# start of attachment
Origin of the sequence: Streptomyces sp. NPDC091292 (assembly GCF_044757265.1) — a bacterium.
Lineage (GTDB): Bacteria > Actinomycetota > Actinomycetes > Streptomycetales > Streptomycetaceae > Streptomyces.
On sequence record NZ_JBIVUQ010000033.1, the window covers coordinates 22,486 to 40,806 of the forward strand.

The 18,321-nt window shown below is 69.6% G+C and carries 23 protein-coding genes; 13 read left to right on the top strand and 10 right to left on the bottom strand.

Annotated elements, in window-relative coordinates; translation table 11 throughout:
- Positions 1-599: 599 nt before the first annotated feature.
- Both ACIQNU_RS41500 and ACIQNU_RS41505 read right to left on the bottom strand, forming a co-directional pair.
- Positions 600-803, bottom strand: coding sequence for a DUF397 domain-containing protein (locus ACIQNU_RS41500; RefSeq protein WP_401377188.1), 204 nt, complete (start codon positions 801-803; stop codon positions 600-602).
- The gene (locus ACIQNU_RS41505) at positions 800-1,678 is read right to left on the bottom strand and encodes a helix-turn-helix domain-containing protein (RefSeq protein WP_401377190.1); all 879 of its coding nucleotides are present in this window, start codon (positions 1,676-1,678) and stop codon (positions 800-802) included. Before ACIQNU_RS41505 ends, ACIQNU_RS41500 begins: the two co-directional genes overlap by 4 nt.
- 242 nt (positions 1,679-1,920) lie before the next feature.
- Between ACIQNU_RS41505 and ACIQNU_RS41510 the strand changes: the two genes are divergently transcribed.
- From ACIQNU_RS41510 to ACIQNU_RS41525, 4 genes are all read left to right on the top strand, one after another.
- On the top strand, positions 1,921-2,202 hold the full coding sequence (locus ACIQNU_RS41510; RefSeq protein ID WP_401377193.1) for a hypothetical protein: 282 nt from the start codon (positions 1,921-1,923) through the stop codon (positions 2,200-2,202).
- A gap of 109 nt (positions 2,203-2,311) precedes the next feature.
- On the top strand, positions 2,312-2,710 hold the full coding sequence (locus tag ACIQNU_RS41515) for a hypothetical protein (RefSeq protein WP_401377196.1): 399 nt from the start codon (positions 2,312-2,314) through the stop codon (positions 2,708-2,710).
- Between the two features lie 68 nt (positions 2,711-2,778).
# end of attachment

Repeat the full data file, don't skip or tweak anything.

Origin of the sequence: Streptomyces sp. NPDC091292 (assembly GCF_044757265.1) — a bacterium.
Lineage (GTDB): Bacteria > Actinomycetota > Actinomycetes > Streptomycetales > Streptomycetaceae > Streptomyces.
On sequence record NZ_JBIVUQ010000033.1, the window covers coordinates 22,486 to 40,806 of the forward strand.

The 18,321-nt window shown below is 69.6% G+C and carries 23 protein-coding genes; 13 read left to right on the top strand and 10 right to left on the bottom strand.

Annotated elements, in window-relative coordinates; translation table 11 throughout:
- Positions 1-599: 599 nt before the first annotated feature.
- Both ACIQNU_RS41500 and ACIQNU_RS41505 read right to left on the bottom strand, forming a co-directional pair.
- Positions 600-803, bottom strand: coding sequence for a DUF397 domain-containing protein (locus ACIQNU_RS41500; RefSeq protein WP_401377188.1), 204 nt, complete (start codon positions 801-803; stop codon positions 600-602).
- The gene (locus ACIQNU_RS41505) at positions 800-1,678 is read right to left on the bottom strand and encodes a helix-turn-helix domain-containing protein (RefSeq protein WP_401377190.1); all 879 of its coding nucleotides are present in this window, start codon (positions 1,676-1,678) and stop codon (positions 800-802) included. Before ACIQNU_RS41505 ends, ACIQNU_RS41500 begins: the two co-directional genes overlap by 4 nt.
- 242 nt (positions 1,679-1,920) lie before the next feature.
- Between ACIQNU_RS41505 and ACIQNU_RS41510 the strand changes: the two genes are divergently transcribed.
- From ACIQNU_RS41510 to ACIQNU_RS41525, 4 genes are all read left to right on the top strand, one after another.
- On the top strand, positions 1,921-2,202 hold the full coding sequence (locus ACIQNU_RS41510; RefSeq protein ID WP_401377193.1) for a hypothetical protein: 282 nt from the start codon (positions 1,921-1,923) through the stop codon (positions 2,200-2,202).
- A gap of 109 nt (positions 2,203-2,311) precedes the next feature.
- On the top strand, positions 2,312-2,710 hold the full coding sequence (locus tag ACIQNU_RS41515) for a hypothetical protein (RefSeq protein WP_401377196.1): 399 nt from the start codon (positions 2,312-2,314) through the stop codon (positions 2,708-2,710).
- Between the two features lie 68 nt (positions 2,711-2,778).